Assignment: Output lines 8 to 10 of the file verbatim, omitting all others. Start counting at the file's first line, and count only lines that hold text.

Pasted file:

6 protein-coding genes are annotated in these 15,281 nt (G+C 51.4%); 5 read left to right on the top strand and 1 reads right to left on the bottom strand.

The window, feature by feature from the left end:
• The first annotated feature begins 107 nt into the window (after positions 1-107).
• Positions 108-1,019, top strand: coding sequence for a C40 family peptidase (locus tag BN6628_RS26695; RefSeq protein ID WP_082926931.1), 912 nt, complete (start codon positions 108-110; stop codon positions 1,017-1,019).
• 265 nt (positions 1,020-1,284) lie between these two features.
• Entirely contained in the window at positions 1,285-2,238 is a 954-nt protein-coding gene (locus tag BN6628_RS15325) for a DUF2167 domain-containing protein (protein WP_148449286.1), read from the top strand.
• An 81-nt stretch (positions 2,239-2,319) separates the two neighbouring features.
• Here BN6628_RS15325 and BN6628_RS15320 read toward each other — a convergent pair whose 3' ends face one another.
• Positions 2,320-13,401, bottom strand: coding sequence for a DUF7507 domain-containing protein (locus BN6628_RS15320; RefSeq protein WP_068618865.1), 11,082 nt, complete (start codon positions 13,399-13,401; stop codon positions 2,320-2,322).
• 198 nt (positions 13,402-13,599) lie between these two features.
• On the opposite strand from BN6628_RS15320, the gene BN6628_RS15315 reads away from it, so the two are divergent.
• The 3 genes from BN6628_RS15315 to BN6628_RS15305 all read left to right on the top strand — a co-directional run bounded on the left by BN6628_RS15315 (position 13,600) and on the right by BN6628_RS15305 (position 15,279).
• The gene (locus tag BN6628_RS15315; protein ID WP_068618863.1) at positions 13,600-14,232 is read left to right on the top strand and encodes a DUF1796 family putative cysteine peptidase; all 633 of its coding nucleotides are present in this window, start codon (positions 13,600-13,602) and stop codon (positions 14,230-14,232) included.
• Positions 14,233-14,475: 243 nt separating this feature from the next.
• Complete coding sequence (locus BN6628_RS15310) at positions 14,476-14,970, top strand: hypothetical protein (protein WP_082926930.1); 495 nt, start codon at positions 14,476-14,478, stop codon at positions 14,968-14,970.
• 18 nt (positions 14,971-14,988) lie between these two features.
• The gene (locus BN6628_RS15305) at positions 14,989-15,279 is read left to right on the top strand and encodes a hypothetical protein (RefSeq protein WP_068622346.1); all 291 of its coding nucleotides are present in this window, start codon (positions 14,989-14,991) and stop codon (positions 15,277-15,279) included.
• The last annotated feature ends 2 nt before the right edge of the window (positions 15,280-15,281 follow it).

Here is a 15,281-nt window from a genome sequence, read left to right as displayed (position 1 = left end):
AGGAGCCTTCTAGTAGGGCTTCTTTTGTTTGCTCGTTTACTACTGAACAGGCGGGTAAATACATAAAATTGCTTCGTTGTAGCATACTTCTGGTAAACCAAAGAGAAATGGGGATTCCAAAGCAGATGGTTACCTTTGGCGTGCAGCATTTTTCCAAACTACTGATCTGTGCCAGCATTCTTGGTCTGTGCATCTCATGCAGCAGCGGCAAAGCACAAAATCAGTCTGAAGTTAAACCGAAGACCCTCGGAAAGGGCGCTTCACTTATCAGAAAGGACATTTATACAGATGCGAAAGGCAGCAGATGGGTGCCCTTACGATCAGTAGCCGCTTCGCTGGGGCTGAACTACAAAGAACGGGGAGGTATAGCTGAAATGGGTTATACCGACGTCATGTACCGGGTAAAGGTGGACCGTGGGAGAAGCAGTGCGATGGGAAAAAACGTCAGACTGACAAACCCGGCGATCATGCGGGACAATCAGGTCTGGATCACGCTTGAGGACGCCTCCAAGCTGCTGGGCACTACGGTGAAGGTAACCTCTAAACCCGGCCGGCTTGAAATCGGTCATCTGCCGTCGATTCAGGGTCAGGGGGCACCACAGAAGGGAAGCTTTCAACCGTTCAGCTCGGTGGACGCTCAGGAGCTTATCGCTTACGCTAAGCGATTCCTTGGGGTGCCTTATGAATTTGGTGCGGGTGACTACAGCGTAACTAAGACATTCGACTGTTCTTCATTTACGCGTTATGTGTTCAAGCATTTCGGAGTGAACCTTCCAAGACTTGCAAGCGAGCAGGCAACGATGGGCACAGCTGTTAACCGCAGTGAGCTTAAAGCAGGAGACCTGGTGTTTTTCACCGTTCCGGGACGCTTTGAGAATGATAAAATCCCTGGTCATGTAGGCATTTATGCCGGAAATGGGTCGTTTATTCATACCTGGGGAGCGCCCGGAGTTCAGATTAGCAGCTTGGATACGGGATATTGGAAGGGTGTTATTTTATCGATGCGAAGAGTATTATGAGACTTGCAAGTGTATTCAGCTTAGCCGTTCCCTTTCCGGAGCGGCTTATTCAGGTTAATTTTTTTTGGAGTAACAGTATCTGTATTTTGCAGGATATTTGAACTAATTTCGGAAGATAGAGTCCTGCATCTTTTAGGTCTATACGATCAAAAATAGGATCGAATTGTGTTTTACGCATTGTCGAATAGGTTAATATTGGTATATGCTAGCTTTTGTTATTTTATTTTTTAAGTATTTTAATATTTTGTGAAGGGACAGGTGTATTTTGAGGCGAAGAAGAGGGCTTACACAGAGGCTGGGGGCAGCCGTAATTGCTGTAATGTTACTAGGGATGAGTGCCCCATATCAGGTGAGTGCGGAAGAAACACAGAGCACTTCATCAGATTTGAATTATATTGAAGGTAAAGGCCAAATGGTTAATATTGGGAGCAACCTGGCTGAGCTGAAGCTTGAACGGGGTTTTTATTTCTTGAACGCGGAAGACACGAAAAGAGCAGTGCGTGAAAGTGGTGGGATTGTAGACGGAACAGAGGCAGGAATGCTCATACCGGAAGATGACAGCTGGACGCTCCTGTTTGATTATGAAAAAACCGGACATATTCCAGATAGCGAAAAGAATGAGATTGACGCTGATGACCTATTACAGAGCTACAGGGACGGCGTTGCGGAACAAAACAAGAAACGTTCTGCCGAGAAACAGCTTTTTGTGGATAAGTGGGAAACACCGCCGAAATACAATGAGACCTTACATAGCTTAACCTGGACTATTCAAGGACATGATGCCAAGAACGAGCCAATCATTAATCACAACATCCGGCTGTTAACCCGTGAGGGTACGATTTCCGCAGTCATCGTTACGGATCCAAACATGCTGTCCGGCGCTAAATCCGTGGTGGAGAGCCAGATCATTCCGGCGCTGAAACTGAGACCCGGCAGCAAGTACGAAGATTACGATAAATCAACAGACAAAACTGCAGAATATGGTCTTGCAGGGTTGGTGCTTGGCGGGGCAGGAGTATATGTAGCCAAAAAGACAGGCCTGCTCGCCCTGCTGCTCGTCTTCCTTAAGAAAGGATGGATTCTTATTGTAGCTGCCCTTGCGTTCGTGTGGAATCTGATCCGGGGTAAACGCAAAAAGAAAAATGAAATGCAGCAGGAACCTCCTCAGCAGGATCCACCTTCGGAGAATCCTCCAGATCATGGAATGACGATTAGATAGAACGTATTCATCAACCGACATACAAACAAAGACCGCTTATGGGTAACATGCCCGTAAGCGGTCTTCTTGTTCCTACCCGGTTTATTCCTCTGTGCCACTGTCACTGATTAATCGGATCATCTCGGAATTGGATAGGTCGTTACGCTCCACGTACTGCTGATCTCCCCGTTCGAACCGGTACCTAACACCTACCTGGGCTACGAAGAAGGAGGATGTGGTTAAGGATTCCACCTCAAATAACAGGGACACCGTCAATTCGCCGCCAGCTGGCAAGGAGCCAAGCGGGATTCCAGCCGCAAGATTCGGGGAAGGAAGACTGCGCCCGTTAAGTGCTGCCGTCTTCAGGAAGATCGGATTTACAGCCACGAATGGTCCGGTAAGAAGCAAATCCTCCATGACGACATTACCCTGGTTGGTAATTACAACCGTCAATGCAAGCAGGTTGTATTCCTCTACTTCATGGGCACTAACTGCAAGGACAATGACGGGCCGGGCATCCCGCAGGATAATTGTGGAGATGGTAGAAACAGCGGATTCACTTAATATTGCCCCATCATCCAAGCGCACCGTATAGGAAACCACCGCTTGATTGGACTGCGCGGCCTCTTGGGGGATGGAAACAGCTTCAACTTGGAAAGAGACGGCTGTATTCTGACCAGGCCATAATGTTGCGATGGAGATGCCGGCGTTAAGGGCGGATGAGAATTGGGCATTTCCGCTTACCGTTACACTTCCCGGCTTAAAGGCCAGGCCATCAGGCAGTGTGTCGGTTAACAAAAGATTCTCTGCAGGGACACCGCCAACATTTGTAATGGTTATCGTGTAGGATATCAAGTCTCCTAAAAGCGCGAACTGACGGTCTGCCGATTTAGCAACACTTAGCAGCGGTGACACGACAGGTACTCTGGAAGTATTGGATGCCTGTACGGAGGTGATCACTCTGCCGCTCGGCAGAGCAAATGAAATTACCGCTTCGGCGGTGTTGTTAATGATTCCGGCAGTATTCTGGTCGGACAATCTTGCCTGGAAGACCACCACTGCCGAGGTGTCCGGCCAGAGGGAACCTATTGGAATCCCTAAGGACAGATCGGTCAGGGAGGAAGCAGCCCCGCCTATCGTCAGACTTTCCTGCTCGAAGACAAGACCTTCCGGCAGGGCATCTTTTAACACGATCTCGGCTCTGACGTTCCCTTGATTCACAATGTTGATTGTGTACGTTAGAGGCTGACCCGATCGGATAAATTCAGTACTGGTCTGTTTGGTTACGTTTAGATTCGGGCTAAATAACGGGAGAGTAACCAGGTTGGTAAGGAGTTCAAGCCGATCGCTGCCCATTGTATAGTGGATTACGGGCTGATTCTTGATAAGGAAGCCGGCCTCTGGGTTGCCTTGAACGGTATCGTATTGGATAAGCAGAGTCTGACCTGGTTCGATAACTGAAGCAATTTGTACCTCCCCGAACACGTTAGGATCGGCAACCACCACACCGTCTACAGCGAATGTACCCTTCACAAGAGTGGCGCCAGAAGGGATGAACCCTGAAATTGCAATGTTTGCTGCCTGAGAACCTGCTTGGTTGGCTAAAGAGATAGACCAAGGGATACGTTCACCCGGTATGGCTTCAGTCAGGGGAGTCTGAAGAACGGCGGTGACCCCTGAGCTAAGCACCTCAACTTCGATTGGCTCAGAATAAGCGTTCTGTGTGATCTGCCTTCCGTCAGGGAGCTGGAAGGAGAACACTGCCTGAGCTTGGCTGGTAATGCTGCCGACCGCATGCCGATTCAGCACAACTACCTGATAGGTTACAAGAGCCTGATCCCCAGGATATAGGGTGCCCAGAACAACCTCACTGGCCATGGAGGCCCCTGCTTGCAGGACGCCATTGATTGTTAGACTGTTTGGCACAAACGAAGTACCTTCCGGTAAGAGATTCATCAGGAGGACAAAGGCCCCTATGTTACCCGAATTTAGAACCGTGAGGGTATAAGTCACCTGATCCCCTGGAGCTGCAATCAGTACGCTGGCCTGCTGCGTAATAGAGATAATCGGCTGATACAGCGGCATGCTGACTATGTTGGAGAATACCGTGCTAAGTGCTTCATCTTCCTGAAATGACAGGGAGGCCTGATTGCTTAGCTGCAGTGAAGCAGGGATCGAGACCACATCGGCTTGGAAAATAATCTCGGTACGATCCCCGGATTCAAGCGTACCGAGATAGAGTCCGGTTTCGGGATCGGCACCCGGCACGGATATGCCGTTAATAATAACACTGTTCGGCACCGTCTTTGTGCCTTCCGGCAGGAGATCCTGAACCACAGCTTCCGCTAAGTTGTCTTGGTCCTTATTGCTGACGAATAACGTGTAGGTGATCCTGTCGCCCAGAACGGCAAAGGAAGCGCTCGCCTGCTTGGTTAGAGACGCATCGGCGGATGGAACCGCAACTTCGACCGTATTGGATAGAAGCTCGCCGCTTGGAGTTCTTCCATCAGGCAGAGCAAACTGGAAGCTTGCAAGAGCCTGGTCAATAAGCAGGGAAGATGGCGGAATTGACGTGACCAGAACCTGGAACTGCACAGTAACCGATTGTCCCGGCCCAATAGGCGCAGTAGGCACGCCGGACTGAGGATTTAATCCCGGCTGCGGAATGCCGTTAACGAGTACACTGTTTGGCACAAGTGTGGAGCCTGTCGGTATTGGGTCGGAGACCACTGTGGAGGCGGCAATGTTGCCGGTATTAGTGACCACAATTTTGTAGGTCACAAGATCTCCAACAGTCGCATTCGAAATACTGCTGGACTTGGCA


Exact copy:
• Here BN6628_RS15325 and BN6628_RS15320 read toward each other — a convergent pair whose 3' ends face one another.
• Positions 2,320-13,401, bottom strand: coding sequence for a DUF7507 domain-containing protein (locus BN6628_RS15320; RefSeq protein WP_068618865.1), 11,082 nt, complete (start codon positions 13,399-13,401; stop codon positions 2,320-2,322).
• 198 nt (positions 13,402-13,599) lie between these two features.